But arduous as is the work of lowland cultivation, upland farming is still more difficult. Perhaps it cannot be better described than by telling a Karen folk-tale of the crow. It is said that in the beginning the crow was asked how it would make its living, would it do upland farming? The crow was wary, and turning its head first on one side and then on the other reflectively, it asked:

"How do you make your living by upland farming?"

"First of all," it was told, "you must cut down a fresh tract of forest." It should be borne in mind that the Karen living in the hills has to do this for every crop of rice that he raises. He may require from thirty to fifty acres, according to the size of his family and the quality of the soil. He lets the timber lie for about a month until it is dried out by the heat of the sun, and then burns it over, and the ashes seem to fertilize the soil enough so that he can raise a single crop. After that, he must let the land lie fallow for from five to fifteen or even twenty years, to grow forest again before he can cultivate another crop. When the crow was told that he must cut down a tract of forest he asked:

"Do you eat then?"

"No," he was informed, "you have to let it lie for about a month to dry out."

"Well, do you eat then?" he inquired again.

"Oh, no, you have to burn it over."

"Well, do you eat then?" said the crow.

"No, you have to grub out the roots and gather the pieces which have not been burned the first time, and have a second burning."

"Well, do you eat then?"

"Oh, no, you have to take a small stick and dibble the ground for the seed, making holes at suitable distances apart and dropping in the grain."

"Well, do you eat then?"

"No, you have to let the seed sprout up and grow."

"Well, do you eat then?"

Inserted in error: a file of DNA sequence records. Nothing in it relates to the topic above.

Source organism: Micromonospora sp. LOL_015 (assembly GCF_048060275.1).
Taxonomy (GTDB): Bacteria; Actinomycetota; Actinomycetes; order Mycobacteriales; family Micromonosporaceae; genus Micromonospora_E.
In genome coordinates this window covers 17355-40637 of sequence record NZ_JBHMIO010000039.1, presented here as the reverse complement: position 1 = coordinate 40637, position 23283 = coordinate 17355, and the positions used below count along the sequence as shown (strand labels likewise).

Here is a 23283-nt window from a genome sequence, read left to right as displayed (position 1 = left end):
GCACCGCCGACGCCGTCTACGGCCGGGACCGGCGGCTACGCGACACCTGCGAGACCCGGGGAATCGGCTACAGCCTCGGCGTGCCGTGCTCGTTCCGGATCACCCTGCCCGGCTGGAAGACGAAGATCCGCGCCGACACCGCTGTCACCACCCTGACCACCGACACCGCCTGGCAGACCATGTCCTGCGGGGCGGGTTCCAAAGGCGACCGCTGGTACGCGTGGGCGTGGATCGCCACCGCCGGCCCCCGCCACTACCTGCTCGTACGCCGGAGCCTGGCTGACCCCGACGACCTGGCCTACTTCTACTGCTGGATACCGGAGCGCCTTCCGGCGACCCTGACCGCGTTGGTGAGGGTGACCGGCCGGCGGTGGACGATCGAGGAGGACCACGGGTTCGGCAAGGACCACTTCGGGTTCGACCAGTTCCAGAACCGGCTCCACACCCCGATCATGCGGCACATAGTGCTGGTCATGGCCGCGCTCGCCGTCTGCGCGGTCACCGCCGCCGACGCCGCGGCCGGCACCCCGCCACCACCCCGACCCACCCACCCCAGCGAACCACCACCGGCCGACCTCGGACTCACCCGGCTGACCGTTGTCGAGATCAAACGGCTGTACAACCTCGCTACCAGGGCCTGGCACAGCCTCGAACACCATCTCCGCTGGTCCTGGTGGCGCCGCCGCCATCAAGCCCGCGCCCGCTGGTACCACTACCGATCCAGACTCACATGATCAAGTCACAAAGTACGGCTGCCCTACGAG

"Oh, no, while the rice is growing, you have to take a knife and cut out the weeds. You do this two or three times in the course of a season."

"Well, do you eat then?"

"Oh, no, you have to make a fence around the entire field." And the fences which the Karens make around their fields are really quite remarkable. They are constructed of bamboo or of brush, anything they find conveniently at hand in the jungle, but they have to be so closely woven as to be impenetrable to deer or wild boar, or else the crops would be destroyed.

"Well," inquired the crow again, "do you eat then?"

"No, indeed, for when the grain begins to fill out, you have to drive the birds away." To do this a bamboo clapper is used, that is a bamboo, perhaps five or six inches in diameter, which has been split down most of its length. One part is firmly fixed to a bit of framework and to the other is attached a string which is carried off to a small hut or watch-tower in a distant part of the field. When the birds come, as they often do in large flocks, especially parrots, the watcher pulls the string and then releases it, thus sounding the clapper, to frighten the birds away.

"Well, do you eat then?" again came the crow's question.

"Oh, no, when the grain is ripe, you have to take a sickle and reap it."

"Well, do you eat then?"

"No, after you have reaped the grain, you have to gather it into bundles and thresh it." The grain is threshed by taking the small sheaves in the hand and beating them on the rim of a large basket, perhaps eight or ten feet in diameter, made of coarse bamboo splints. The rim is of rattan as big as a man's wrist, and the whisp of grain is beaten against this until the heads fall off into the basket.

"Well, do you eat then?" persisted the crow.

"Oh, no, after you have threshed out the grain, you have to winnow it." For this purpose, the grain, mixed with coarse chaff, which has fallen into the basket, is taken out and thrown up into the air and the wind blows the chaff away.